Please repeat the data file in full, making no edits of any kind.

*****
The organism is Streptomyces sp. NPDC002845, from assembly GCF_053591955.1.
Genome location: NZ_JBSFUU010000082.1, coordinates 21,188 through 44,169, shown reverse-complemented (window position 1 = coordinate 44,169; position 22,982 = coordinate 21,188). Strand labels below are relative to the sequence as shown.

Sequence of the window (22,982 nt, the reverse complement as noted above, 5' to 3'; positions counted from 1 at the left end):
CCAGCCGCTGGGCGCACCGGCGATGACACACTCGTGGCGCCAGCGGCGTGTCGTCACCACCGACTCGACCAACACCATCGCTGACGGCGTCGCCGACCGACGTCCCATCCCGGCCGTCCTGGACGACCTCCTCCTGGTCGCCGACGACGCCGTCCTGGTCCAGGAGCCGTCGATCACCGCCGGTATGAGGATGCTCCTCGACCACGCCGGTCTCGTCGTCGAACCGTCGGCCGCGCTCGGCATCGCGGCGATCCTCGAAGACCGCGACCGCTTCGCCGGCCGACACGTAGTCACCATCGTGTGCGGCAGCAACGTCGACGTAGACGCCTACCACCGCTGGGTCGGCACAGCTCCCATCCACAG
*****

The organism is Streptomyces sp. NPDC002845, from assembly GCF_053591955.1.
Genome location: NZ_JBSFUU010000082.1, coordinates 21,188 through 44,169, shown reverse-complemented (window position 1 = coordinate 44,169; position 22,982 = coordinate 21,188). Strand labels below are relative to the sequence as shown.

Sequence of the window (22,982 nt, the reverse complement as noted above, 5' to 3'; positions counted from 1 at the left end):
CCAGCCGCTGGGCGCACCGGCGATGACACACTCGTGGCGCCAGCGGCGTGTCGTCACCACCGACTCGACCAACACCATCGCTGACGGCGTCGCCGACCGACGTCCCATCCCGGCCGTCCTGGACGACCTCCTCCTGGTCGCCGACGACGCCGTCCTGGTCCAGGAGCCGTCGATCACCGCCGGTATGAGGATGCTCCTCGACCACGCCGGTCTCGTCGTCGAACCGTCGGCCGCGCTCGGCATCGCGGCGATCCTCGAAGACCGCGACCGCTTCGCCGGCCGACACGTAGTCACCATCGTGTGCGGCAGCAACGTCGACGTAGACGCCTACCACCGCTGGGTCGGCACAGCTCCCATCCACAG